From the very beginning of the story, we learn that Ada Vaughan is ambitious and driven: “Ada would go far, she knew, be a somebody” What are the upsides, and downsides, to Ada’s ambition? How does her ambition affect the decisions she makes, at various junctures in the story? Does Ada ever lose her ambition?
When Stanislaus appears, near the beginning of the story, Ada falls for him almost instantly. Why do you think she is so susceptible to his charm? What are some of the possibilities that Stanislaus represents, to Ada? Is she changed by him, and if so, how?
Ada describes her employer, Mrs. Buckley, as someone who is “crafted through artifice.” Throughout the story, there are many instances of people attempting to look like something they are not; people changing their appearances. What are some of these instances, both good and bad? How does dressmaking, and clothing in general, relate to this theme?
We learn that Ada is good at improvising. When she meets Stanislaus, she is “out of her depth. But she’d learn to swim, she’d pick it up fast.” Ada’s skill at improvising is a theme that runs through the book. Do you think this knack is ultimately a good thing, something that keeps Ada alive? Or is it more harmful than helpful?
Why do you think Ada ignores the warnings of war, when Stanislaus invites her to Paris? How might her life have turned out differently, if she hadn’t gone?
As a dressmaker, Ada is always attentive to the way people dress, the clothing they wear. Is clothing an important signifier, a way of learning something about the person who wears it? What are some of these noteworthy outfits in the story? What are some of the moments when Ada discerns something important from the way someone is dressed? What role does Eva Braun, and her vanity, play in this story?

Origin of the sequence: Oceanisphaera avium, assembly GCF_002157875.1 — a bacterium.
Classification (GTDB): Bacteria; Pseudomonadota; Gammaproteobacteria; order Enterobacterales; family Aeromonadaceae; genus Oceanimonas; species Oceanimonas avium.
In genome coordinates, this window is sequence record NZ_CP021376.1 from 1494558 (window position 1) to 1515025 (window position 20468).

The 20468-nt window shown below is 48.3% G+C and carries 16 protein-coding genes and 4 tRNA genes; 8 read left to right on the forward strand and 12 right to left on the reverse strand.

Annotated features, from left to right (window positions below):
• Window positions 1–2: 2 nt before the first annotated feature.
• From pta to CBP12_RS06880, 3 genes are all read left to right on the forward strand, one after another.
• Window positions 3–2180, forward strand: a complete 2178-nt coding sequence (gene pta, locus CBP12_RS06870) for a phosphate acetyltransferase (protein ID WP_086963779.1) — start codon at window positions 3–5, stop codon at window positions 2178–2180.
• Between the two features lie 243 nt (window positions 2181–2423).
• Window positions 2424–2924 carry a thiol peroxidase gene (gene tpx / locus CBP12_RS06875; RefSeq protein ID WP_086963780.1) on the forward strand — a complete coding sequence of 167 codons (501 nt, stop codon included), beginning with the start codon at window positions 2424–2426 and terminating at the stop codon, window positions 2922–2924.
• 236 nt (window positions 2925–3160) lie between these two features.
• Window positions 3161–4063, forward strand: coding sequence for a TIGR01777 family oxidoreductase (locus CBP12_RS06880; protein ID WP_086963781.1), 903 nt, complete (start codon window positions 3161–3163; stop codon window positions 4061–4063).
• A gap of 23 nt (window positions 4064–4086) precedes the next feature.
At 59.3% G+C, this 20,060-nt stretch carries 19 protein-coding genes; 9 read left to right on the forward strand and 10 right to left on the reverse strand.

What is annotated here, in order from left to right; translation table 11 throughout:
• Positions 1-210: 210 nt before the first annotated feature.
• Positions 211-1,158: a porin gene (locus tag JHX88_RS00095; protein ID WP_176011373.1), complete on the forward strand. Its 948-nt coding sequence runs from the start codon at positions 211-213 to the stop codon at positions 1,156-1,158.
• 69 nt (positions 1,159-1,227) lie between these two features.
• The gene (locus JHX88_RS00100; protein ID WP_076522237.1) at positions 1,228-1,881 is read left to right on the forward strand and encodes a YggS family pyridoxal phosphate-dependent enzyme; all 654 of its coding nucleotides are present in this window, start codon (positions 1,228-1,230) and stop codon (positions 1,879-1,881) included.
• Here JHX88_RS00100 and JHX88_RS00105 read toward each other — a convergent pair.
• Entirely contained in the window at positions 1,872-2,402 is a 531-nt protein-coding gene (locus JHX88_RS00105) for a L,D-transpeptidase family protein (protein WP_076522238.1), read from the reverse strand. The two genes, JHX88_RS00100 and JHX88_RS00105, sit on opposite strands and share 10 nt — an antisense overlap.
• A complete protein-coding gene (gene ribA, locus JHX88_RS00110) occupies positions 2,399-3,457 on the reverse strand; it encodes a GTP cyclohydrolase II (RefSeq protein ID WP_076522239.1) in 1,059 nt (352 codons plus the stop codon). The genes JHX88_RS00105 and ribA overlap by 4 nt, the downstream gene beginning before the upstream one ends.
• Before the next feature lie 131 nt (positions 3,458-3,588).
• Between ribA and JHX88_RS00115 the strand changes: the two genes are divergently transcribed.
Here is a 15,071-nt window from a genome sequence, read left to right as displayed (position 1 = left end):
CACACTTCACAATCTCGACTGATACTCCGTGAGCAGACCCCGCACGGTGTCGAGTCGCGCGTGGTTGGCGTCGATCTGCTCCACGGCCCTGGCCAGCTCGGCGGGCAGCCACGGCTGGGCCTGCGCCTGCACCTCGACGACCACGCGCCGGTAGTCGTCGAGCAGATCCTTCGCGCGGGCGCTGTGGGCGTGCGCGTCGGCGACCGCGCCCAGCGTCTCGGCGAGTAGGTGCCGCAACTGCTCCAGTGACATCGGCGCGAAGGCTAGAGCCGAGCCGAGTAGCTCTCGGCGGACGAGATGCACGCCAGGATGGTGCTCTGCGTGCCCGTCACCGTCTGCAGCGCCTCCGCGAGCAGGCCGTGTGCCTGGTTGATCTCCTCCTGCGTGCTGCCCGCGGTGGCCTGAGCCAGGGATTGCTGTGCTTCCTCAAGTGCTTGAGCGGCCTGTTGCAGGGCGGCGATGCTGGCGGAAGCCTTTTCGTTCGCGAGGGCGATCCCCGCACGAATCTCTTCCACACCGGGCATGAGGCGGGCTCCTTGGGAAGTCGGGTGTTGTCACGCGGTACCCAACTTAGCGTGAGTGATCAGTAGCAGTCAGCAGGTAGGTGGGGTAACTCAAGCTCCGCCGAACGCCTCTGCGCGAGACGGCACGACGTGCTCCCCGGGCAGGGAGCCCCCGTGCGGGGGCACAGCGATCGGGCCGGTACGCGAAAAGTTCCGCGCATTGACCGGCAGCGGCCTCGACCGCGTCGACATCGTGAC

Ada calls the teddy bear she finds at the Belgian border her good luck charm; she says it has “kept her alive so far.” Later in the book, back in London, Ada also calls her blue dress lucky. What is the role of luck and chance in this book? What events does Ada think of as “lucky” in the moment, that might appear different in hindsight?
During Ada’s trial, near the end of the book, the question of Ada’s sanity during wartime starts to come into question. How much of Ada’s decision-making in wartime seemed like a rational choice to stay alive? Did any of her choices seem irrational, in the moment? If you had been in the same situation as Ada, during the war, what would you have done the same, or differently?
How does hope keep Ada going, throughout the story? What are some of the ways that she remains hopeful, even in the darkest times?
Back in London, Ada finds that most people don’t want to talk about the messy or complicated parts of the war. There is a notion of a so-called “good war”—what do you think this means? Why would Ada’s war not be considered a “good war”?
After the war, Ada becomes, in effect, a prostitute, operating beyond acceptable social and sexual mores. What part does this play in her downfall? How do we see double standards—one law for women, one for men—at play in the way she is treated? Why were her ‘clients’ so keen to talk to her, but not to defend her?
At the end of the story, Ada’s version of events clashes with the prosecutor’s version. She observes how the facts can be twisted, but wonders where is the in-between: “the truth, that connected one fact to another.” What are some instances where you’ve seen this happen in real life, where two narratives are spun from the same set of facts? The jury ultimately accepted the prosecutor’s narrative, not Ada’s. Why do you think some narratives are more acceptable than others?
There are many novels and stories now set in World War I and World War II. Why do you think stories of war endure? Is there something about a war that reveals the strengths and frailties of human beings? How have stories of war—the way we write, talk, and think about them—changed over time?